A Circle of Sisters by Judith Flanders
Alice Kipling, Georgiana Burne Jones, Agnes Poynter, and Louisa Baldwin

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THE MACDONALD SISTERS--Alice, Georgiana, Agnes, and Louisa--started life in the teeming ranks of the lower-middle classes, denied the advantages of education and the expectation of social advancement. Yet as wives and mothers they would connect a famous painter, a president of the Royal Academy, a prime minister, and the uncrowned poet laureate of the Empire. Georgiana and Alice married, respectively, the pre-Raphaelite painter Edward Burne-Jones and the arts administrator Edward Poynter; Louisa gave birth to future prime minister Stanley Baldwin, and Alice was mother to Rudyard Kipling. "A Circle of Sisters brings to life four women living at a privileged moment in history. Their progress from obscurity to imperial grandeur indicates the vitality of nineteenth-century Britain: a society abundant with possibility. From their homes in India, America, and England, the sisters formed a network that, through the triumphs and tragedies of their families and the Empire, uniquely endured.

About Judith Flanders

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Judith Flanders is a writer living in London.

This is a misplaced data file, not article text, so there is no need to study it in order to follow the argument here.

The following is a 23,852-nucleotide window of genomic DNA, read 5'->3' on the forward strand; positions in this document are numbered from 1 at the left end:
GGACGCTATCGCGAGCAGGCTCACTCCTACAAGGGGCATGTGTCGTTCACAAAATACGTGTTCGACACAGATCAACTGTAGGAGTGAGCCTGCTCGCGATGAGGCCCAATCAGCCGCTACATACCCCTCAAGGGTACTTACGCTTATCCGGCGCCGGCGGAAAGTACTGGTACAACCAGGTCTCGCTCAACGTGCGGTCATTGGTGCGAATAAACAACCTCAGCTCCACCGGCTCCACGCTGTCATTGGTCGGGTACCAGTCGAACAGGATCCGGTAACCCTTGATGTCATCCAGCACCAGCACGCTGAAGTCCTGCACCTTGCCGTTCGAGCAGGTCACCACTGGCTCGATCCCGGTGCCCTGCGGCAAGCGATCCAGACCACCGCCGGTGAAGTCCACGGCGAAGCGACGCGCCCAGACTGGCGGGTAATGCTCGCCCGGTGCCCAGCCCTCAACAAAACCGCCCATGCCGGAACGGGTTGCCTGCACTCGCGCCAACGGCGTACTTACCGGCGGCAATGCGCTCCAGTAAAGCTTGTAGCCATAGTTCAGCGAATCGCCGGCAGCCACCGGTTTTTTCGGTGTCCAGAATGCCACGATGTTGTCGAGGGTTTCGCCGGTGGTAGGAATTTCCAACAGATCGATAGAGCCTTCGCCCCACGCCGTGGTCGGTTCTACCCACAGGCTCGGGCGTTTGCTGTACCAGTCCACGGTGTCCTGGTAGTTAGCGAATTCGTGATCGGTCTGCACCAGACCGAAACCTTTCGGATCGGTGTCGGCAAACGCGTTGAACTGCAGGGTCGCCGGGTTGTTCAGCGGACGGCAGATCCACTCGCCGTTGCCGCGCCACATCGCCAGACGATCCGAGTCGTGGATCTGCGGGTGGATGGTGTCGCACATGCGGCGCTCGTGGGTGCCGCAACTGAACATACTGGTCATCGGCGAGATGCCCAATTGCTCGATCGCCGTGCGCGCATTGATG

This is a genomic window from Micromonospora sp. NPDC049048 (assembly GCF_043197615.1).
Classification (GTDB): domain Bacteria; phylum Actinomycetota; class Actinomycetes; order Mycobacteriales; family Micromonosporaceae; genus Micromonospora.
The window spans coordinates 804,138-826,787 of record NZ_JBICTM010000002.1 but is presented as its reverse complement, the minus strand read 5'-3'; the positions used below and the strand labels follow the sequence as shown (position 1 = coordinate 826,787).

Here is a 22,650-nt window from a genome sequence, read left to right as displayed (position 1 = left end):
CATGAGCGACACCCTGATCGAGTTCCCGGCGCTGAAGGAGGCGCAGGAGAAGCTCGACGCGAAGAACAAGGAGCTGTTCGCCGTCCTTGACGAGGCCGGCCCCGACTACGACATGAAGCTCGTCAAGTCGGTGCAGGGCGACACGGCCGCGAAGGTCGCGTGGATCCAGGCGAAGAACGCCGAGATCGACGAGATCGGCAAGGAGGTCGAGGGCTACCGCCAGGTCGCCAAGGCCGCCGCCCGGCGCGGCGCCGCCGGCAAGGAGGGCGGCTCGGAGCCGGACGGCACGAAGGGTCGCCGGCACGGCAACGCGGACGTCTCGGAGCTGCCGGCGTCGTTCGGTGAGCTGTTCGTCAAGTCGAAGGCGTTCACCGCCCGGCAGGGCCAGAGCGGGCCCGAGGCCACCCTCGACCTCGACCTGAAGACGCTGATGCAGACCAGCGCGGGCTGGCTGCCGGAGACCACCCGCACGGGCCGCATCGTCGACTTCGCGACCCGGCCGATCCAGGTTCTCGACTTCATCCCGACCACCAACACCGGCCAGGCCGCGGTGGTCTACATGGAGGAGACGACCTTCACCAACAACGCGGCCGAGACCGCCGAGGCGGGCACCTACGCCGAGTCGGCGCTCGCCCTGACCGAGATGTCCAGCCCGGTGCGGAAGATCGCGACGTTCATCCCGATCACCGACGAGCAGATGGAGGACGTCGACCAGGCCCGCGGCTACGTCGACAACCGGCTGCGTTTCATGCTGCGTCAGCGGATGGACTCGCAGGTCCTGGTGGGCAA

Published January 1, 2001 by Viking. 416 pages
Genres: Biographies & Memoirs, History, Travel, Literature & Fiction. Non-fiction

Unrated Critic Reviews for A Circle of Sisters

Publishers Weekly

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Although born to a humble Methodist minister, the clever and artistically inclined Macdonald sisters married "up," into the Victorian bourgeoisie. Georgiana married the rising pre-Raphaelit

Jan 31 2005 | Read Full Review of A Circle of Sisters: Alice Ki...

The New York Times

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The Macdonald sisters, subjects of a book by Judith Flanders, married well and reproduced even better, bringing forth writers and a prime minister.

May 08 2005 | Read Full Review of A Circle of Sisters: Alice Ki...

The Guardian

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More interestingly, Flanders suggests that Alice did not ask her sisters to look after her children while she and her husband were in India because they all lived in much better circumstances, and she felt it would be bad for her children to become too aware of this.

Aug 25 2001 | Read Full Review of A Circle of Sisters: Alice Ki...

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